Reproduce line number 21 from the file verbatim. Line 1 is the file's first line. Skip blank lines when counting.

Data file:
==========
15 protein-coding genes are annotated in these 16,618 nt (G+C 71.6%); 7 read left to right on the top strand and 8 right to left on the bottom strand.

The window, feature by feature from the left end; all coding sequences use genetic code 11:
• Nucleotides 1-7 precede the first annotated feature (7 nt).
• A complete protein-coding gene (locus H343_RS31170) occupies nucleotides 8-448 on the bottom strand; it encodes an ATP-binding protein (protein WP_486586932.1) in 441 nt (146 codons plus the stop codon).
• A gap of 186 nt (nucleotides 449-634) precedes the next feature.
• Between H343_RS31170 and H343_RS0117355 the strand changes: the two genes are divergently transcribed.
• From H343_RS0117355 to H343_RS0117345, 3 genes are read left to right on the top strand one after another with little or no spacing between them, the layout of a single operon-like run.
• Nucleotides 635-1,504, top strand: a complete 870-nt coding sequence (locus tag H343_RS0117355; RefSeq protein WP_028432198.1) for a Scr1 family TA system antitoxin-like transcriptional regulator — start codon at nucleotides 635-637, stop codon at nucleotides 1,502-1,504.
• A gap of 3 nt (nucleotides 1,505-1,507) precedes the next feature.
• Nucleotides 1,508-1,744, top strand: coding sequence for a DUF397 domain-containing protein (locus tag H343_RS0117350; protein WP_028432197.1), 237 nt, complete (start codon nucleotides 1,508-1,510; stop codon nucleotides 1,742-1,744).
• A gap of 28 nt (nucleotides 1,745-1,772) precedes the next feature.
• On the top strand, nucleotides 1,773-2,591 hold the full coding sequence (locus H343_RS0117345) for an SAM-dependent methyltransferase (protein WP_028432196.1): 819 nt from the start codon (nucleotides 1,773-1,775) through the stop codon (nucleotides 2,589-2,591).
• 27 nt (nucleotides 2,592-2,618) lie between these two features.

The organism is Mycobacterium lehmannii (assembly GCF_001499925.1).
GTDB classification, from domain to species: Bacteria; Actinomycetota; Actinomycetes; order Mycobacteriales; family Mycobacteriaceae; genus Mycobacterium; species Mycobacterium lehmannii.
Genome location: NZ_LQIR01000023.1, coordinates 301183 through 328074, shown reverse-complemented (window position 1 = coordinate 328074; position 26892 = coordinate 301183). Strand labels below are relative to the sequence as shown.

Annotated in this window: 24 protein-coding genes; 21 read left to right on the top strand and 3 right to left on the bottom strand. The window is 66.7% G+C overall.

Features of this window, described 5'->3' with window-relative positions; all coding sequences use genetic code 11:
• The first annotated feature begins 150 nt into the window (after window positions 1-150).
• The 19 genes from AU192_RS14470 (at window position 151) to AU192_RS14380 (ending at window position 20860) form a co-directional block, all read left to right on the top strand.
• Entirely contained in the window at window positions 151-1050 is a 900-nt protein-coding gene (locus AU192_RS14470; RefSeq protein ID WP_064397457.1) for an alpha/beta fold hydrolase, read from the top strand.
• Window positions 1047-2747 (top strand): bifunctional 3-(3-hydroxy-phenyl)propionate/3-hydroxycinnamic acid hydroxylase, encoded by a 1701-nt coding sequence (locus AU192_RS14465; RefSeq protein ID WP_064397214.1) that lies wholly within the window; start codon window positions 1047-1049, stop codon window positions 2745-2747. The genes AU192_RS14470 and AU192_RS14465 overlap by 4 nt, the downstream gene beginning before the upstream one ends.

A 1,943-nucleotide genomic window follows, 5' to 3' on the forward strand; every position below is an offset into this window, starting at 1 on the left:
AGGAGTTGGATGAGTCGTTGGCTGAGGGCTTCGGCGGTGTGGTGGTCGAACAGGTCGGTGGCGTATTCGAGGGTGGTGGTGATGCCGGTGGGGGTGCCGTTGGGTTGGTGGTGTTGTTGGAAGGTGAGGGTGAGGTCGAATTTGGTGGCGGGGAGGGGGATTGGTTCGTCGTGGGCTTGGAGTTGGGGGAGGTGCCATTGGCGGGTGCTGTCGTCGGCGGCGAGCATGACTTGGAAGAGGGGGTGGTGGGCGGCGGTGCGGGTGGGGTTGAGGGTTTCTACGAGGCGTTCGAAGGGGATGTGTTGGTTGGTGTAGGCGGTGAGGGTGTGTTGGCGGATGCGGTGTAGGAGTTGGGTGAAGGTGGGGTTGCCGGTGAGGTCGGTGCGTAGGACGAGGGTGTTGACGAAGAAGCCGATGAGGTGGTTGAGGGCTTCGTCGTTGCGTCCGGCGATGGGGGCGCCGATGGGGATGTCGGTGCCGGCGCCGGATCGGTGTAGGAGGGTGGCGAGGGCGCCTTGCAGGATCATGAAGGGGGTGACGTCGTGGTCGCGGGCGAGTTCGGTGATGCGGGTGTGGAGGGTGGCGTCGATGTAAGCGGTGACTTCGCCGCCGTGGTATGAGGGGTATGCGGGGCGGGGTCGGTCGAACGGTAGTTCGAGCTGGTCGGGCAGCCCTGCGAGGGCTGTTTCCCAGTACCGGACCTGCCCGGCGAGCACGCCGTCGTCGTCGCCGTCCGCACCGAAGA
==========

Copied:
• Entirely contained in the window at window positions 151-1050 is a 900-nt protein-coding gene (locus AU192_RS14470; RefSeq protein ID WP_064397457.1) for an alpha/beta fold hydrolase, read from the top strand.